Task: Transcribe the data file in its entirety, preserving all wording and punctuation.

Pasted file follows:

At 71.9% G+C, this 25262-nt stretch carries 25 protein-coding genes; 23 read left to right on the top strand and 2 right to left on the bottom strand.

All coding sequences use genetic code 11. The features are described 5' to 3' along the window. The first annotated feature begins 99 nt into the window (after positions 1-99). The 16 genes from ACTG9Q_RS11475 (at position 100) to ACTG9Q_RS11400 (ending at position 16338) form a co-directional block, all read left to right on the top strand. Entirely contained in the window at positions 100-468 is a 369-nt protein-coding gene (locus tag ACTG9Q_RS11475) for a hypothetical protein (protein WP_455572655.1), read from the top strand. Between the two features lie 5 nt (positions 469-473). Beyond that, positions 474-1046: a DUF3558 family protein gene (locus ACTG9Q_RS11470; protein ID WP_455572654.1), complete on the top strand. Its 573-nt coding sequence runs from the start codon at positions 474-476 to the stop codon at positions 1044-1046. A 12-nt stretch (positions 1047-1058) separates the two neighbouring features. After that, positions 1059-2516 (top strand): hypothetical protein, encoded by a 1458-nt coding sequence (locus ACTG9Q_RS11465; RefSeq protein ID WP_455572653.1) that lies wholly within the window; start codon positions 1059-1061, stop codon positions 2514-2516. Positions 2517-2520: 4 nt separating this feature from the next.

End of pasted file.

At 71.9% G+C, this 25262-nt stretch carries 25 protein-coding genes; 23 read left to right on the top strand and 2 right to left on the bottom strand.

All coding sequences use genetic code 11. The features are described 5' to 3' along the window. The first annotated feature begins 99 nt into the window (after positions 1-99). The 16 genes from ACTG9Q_RS11475 (at position 100) to ACTG9Q_RS11400 (ending at position 16338) form a co-directional block, all read left to right on the top strand. Entirely contained in the window at positions 100-468 is a 369-nt protein-coding gene (locus tag ACTG9Q_RS11475) for a hypothetical protein (protein WP_455572655.1), read from the top strand. Between the two features lie 5 nt (positions 469-473). Beyond that, positions 474-1046: a DUF3558 family protein gene (locus ACTG9Q_RS11470; protein ID WP_455572654.1), complete on the top strand. Its 573-nt coding sequence runs from the start codon at positions 474-476 to the stop codon at positions 1044-1046. A 12-nt stretch (positions 1047-1058) separates the two neighbouring features. After that, positions 1059-2516 (top strand): hypothetical protein, encoded by a 1458-nt coding sequence (locus ACTG9Q_RS11465; RefSeq protein ID WP_455572653.1) that lies wholly within the window; start codon positions 1059-1061, stop codon positions 2514-2516. Positions 2517-2520: 4 nt separating this feature from the next.